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Using btcd's simnet to test changes on a private network

Table of Contents

  1. Overview
  2. Getting Started
### 1. Overview

When developing bitcoin applications or testing potential changes, it is often extremely useful to have a test network where transactions are actually mined into blocks and difficulty levels are low enough to generate blocks as needed.

In order to facilitate these scenarios, btcd provides a simulation network (--simnet). The following is an overview of the most important properties that distinguish it from the main network:

  • The difficulty starts extremely low to enable fast CPU mining of blocks
  • Networking changes:
    • All code related to peer discovery and IP address dissemenation is disabled to help ensure the network remains private
    • The peer and RPC network ports are different
    • A unique network byte sequence is used in the peer-to-peer message protocol so the blocks can't accidentally be crossed with the main network
  • All chain and payment address parameters are unique to prevent confusion with the main network:
    • Different genesis block
    • Payment addresses start with different prefixes:
      • Standard pay-to-pubkeyhash (P2PKH) starts with uppercase S
      • Standard pay-to-scripthash (P2SH) starts with lowercase s
    • Exported hierarchical deterministic extended keys (BIP32) start with different prefixes:
      • Public extended keys start with spub
      • Private extended keys start with sprv
    • The BIP44 coin type used in HD key paths is lowercase s
### 2. Getting Started

Running a single btcd node on simnet is simply starting btcd with the --simnet flag. However, in order to be really useful, you'll typically want to be able to send coins amongst addresses which implies that blocks will need to be mined and interfacing with a wallet will be needed.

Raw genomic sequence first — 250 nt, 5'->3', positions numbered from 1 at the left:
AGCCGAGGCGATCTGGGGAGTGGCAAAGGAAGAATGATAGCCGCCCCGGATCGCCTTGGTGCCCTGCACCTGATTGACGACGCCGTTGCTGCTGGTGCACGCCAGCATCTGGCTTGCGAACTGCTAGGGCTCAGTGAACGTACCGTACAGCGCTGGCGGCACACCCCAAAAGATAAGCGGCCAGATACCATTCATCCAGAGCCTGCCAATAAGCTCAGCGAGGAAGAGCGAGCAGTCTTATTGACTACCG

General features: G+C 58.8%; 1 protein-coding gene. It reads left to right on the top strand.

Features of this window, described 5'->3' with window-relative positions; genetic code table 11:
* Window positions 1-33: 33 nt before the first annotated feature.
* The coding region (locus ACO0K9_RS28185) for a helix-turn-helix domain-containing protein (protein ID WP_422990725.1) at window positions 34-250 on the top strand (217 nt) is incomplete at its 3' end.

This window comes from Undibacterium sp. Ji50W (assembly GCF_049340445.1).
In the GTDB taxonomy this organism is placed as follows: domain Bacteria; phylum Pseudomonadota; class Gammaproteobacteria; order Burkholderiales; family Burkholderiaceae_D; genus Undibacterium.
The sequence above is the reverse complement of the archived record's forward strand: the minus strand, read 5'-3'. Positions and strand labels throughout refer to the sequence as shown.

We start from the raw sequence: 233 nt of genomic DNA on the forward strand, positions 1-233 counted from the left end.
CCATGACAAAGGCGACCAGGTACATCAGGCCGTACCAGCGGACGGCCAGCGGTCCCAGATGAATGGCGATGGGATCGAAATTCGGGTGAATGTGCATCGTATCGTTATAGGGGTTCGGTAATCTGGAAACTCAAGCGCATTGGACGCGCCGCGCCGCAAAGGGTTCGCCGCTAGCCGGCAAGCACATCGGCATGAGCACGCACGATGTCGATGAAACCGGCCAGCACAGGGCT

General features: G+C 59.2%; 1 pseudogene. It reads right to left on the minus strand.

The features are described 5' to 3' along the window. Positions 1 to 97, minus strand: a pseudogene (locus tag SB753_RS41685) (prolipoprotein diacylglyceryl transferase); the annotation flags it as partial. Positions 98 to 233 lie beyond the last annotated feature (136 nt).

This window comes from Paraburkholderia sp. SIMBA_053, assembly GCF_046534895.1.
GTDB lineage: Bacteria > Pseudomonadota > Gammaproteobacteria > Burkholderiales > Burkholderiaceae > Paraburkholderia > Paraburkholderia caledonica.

In addition, since there are effectively no coins yet on the new private network, an initial series of blocks will need to be mined which pay to an address you own so there are usable coins to spend.

As previously mentioned, simnet uses unique addresses to prevent confusion with the main network. Thus, it means that a wallet which supports the address format must be used. For this, btcwallet with the --simnet flag can be used.

The following is a command reference to get going:

NOTE: All of these commands can be simplified by creating config files and making use of them, however the commands here use all switches on the command line to show exactly what is needed for each.

  • Start btcd on simnet:

    $ btcd --simnet --rpcuser=youruser --rpcpass=SomeDecentp4ssw0rd

  • Create a new simnet wallet:

    $ btcwallet --simnet --create

  • Start btcwallet on simnet:

    $ btcwallet --simnet --username=youruser --password=SomeDecentp4ssw0rd

  • Create a new simnet bitcoin address:

    $ btcctl --simnet --wallet --rpcuser=youruser --rpcpass=SomeDecentp4ssw0rd getnewaddress

  • Stop the initial btcd process and restart it with the mining address set to the output from the previous command:

    $ btcd --simnet --rpcuser=youruser --rpcpass=SomeDecentp4ssw0rd --miningaddr=S....

  • Instruct btcd to generate enough initial blocks for the first coinbase to mature:

    $ btcctl --simnet --rpcuser=youruser --rpcpass=SomeDecentp4ssw0rd generate 100

  • Check the wallet balance to ensure the coins are available:

    $ btcctl --simnet --wallet --rpcuser=youruser --rpcpass=SomeDecentp4ssw0rd getbalance

At this point, there is a fully functional private simnet with coins available to send to other simnet addresses. Any time one or more transactions are sent, a generate 1 RPC must be issued to mine a new block with the transactions included.

@nhandl3

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commented Mar 23, 2018

Thanks for gist, very concise how to use simnet.

@AnttheAdventurer

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commented Aug 22, 2018

Please note one has to mine at least 100 blocks to start. I spent a several hours wondering why my received addresses had thousands of bitcoins buy my getbalance showed 0.

@Yihen

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commented Jun 18, 2019

Thanks, very useful.

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